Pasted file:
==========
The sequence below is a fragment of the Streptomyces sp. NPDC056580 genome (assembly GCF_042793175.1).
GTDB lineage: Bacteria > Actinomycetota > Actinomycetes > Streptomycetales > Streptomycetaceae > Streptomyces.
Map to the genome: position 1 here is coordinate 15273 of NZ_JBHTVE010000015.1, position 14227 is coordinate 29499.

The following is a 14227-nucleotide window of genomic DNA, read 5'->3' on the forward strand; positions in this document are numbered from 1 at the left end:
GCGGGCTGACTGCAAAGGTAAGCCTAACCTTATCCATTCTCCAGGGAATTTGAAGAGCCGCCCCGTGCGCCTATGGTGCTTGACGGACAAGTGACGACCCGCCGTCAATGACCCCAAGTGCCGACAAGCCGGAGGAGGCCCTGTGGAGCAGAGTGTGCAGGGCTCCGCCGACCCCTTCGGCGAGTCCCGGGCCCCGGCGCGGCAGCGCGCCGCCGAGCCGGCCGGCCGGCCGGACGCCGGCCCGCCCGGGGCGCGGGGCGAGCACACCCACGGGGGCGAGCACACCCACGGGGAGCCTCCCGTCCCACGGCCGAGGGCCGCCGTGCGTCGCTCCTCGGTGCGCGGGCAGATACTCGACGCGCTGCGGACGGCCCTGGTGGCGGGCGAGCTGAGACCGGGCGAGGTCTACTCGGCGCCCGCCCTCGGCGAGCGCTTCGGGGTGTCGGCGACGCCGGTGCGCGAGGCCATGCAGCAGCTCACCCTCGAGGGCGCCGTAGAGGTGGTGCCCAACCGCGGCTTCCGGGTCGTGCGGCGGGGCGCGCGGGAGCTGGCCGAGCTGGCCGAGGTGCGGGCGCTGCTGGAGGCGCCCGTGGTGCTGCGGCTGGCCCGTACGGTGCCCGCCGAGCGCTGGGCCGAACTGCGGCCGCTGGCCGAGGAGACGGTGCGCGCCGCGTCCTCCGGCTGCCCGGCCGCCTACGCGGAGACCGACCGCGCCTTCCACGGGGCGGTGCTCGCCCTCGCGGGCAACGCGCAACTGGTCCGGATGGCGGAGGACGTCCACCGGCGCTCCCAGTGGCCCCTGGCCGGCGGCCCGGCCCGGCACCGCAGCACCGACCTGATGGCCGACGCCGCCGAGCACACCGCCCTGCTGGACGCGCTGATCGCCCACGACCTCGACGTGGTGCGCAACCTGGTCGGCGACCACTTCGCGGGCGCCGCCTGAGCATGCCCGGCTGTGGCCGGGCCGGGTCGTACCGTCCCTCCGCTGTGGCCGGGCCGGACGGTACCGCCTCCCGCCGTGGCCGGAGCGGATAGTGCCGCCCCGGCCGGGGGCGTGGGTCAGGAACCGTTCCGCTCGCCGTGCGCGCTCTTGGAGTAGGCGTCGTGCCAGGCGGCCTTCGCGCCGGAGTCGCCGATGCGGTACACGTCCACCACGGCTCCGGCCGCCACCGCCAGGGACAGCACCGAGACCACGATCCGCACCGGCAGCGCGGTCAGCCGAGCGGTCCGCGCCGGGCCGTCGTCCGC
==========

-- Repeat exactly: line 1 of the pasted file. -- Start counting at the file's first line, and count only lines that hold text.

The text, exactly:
The sequence below is a fragment of the Streptomyces sp. NPDC056580 genome (assembly GCF_042793175.1).